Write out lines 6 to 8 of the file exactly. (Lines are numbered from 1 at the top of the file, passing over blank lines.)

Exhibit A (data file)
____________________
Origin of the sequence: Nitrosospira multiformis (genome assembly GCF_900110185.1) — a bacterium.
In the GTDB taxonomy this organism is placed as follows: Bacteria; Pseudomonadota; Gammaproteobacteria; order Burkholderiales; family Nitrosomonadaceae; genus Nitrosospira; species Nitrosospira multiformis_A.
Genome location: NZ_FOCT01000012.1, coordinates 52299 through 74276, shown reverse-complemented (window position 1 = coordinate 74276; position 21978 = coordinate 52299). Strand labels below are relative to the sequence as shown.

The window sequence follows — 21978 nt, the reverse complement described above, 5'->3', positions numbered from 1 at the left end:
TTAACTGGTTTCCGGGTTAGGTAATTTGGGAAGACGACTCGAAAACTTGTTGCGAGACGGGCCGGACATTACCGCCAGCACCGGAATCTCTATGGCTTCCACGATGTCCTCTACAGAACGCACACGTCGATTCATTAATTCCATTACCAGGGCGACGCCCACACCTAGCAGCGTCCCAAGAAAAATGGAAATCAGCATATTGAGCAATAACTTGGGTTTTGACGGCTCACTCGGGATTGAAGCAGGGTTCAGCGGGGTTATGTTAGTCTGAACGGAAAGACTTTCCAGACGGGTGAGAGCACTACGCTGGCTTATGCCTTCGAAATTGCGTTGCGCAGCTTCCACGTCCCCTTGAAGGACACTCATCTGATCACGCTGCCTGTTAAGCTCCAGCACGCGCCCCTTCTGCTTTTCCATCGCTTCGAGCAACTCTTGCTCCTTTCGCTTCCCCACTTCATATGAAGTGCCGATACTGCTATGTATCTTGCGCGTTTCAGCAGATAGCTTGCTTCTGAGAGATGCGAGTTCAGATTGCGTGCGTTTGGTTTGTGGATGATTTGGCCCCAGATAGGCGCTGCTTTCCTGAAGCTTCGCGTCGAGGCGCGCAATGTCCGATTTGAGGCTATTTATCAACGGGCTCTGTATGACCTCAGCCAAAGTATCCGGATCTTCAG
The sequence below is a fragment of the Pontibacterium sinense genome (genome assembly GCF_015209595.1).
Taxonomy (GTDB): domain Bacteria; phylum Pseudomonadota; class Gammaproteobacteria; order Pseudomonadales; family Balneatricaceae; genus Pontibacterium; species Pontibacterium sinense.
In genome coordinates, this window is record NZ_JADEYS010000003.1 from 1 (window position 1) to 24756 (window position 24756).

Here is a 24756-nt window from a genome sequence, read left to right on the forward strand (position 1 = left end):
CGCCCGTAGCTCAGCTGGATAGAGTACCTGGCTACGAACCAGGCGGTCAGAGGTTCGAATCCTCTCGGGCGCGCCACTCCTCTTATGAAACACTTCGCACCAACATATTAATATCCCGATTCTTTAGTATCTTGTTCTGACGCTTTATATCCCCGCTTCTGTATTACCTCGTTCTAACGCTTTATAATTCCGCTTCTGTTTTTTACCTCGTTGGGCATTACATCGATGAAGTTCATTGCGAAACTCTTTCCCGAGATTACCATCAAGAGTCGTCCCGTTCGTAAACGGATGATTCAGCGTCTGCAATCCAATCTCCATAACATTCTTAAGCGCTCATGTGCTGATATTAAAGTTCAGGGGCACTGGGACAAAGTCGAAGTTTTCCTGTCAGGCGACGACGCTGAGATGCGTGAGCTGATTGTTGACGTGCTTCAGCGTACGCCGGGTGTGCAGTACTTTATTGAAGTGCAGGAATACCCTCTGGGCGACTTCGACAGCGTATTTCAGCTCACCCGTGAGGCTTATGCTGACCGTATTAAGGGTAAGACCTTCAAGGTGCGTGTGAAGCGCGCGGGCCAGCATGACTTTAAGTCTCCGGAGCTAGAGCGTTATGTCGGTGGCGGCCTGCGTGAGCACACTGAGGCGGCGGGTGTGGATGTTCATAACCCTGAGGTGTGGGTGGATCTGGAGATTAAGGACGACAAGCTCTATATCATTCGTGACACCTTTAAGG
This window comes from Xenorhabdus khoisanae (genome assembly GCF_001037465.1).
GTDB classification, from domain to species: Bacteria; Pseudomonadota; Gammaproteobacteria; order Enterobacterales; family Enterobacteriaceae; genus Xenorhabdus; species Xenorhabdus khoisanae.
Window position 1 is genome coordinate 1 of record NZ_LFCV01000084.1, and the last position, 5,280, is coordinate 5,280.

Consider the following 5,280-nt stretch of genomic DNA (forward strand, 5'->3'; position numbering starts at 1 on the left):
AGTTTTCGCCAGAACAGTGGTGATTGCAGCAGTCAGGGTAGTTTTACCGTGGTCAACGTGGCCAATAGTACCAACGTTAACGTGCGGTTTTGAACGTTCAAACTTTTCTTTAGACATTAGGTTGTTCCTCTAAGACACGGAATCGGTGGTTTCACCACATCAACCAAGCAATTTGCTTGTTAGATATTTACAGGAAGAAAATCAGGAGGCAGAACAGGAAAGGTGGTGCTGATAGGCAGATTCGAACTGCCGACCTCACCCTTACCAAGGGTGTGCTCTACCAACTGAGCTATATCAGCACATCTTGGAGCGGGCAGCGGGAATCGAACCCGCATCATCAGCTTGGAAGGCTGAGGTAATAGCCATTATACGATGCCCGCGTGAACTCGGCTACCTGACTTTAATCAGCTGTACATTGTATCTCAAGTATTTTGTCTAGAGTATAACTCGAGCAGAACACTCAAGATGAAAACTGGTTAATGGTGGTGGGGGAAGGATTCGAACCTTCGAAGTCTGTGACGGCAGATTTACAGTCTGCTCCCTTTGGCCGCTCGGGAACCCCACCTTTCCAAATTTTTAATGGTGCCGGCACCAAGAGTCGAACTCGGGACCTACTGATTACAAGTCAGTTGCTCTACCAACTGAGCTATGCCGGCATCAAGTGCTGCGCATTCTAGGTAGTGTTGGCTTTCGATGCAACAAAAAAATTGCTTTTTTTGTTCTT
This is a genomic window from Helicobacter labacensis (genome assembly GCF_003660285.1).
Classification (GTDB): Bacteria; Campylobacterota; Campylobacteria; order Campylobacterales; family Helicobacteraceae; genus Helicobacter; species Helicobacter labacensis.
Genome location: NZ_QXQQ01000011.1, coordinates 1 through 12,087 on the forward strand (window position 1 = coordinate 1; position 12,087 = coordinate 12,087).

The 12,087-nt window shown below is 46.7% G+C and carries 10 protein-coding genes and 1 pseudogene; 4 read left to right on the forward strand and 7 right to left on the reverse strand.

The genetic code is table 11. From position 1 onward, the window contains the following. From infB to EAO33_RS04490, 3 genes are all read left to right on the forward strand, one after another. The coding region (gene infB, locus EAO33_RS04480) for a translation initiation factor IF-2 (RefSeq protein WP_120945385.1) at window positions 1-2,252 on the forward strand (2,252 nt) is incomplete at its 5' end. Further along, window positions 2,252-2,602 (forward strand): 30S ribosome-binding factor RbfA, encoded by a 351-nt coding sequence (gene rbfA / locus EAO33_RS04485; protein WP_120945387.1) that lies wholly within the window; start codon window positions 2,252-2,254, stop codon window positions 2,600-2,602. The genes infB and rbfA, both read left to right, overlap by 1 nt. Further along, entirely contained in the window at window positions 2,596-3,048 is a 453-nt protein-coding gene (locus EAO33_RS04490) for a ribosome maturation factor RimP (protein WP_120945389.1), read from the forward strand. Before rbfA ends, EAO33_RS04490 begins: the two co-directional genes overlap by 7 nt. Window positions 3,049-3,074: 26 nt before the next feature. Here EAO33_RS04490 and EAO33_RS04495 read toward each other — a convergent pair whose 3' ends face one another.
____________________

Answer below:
The sequence below is a fragment of the Pontibacterium sinense genome (genome assembly GCF_015209595.1).
Taxonomy (GTDB): domain Bacteria; phylum Pseudomonadota; class Gammaproteobacteria; order Pseudomonadales; family Balneatricaceae; genus Pontibacterium; species Pontibacterium sinense.
In genome coordinates, this window is record NZ_JADEYS010000003.1 from 1 (window position 1) to 24756 (window position 24756).